Crowd-sourced radiation maps put the hivemind to work for public health
Map: RTDN.org and Google Maps
What if Foursquare were good for something? It might look a little like this. Crowd-sourced maps of radiation in Japan allow anyone with a radiation detector to log their reading, resulting in real-time information with potentially as many data points as there are users. RTDN.org, put together by Portland's Uncorked Studios, took three days and zero dollars to get running, and in addition to telling users how to upload data it also provides info on buying a detection device.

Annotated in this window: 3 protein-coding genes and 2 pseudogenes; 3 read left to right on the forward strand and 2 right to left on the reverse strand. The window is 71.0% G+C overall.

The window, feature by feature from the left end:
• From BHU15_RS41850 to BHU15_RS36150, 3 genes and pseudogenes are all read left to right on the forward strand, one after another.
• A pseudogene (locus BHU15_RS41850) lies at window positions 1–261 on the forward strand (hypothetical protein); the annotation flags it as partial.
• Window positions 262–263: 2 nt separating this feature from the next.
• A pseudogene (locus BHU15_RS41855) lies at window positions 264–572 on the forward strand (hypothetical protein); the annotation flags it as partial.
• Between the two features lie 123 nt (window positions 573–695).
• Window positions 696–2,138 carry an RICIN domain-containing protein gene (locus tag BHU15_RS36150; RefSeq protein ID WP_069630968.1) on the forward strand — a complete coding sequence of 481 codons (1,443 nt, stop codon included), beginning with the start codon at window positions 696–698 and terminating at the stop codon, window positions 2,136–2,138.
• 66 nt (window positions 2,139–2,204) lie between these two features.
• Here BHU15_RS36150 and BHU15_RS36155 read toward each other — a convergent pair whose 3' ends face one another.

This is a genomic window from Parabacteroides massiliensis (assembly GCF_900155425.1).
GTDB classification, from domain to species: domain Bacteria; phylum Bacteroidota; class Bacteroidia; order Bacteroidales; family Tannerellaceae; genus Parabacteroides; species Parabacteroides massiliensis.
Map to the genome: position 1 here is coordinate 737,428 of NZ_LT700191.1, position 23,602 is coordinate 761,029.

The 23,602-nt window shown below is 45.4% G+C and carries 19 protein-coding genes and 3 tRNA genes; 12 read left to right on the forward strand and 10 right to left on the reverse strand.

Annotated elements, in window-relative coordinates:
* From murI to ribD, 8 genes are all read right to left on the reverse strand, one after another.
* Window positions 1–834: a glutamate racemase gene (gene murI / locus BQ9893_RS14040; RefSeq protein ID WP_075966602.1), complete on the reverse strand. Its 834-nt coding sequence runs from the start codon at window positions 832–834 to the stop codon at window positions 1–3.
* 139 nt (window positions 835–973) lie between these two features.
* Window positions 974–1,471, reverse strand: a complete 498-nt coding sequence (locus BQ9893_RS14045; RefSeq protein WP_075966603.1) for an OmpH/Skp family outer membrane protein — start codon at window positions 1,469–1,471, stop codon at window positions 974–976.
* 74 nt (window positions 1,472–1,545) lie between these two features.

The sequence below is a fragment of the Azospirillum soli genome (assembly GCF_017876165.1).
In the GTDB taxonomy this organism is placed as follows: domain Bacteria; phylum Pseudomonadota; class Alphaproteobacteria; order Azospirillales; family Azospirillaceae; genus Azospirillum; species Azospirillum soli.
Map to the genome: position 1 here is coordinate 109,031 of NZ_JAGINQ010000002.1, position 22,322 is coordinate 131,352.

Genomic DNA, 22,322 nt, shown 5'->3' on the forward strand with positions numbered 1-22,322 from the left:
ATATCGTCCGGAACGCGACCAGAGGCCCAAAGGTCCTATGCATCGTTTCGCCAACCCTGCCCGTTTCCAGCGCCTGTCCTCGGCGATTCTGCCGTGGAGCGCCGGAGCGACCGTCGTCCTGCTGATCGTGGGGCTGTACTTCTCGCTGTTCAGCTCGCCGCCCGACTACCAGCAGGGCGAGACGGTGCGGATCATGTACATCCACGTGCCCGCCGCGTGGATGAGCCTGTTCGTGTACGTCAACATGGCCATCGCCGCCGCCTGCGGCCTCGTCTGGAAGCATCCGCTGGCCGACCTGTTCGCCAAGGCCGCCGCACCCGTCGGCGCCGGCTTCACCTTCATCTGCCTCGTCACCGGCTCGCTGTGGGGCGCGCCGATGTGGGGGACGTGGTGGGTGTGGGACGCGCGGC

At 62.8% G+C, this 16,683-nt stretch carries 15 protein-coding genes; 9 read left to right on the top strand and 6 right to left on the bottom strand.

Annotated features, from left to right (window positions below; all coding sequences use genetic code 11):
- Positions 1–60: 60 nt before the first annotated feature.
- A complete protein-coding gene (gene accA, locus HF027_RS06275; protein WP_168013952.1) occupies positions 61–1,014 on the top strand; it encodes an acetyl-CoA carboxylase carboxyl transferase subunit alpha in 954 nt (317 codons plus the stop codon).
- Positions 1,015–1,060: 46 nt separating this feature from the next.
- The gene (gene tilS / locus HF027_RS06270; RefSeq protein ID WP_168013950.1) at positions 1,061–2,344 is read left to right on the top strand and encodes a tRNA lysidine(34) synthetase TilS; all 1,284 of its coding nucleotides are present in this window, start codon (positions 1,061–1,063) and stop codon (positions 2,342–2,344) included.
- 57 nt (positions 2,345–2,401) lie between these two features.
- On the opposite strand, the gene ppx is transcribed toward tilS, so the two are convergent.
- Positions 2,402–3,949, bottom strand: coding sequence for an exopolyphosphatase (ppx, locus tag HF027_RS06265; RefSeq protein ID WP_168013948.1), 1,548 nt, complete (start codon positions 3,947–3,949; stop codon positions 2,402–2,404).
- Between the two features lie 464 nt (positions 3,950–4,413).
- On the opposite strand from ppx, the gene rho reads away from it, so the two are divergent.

Map: Stubbytour.com and Google Maps
Korean firm ISELSoft's Stubby map doesn't use Everyman Power — its readings are sniffed out by web bots from various sensors across Asia. But the technology allows all those data points to be collected in one place, along with color-coding and graphs to make the data easy to understand.
Especially if you're not sure that official sources are giving you the full story, this type of bottom-up database is invaluable. Imagine what else it could be used for — water pollution? Solar potential? Fresh food access? Walkability? A couple thousand heads are way better than one, so harnessing the hivemind could be a huge boon across the board.
Japan's Nuclear Woes Give Rise to Crowd-Sourced Radiation Maps in Asia and US, Singularity Hub.
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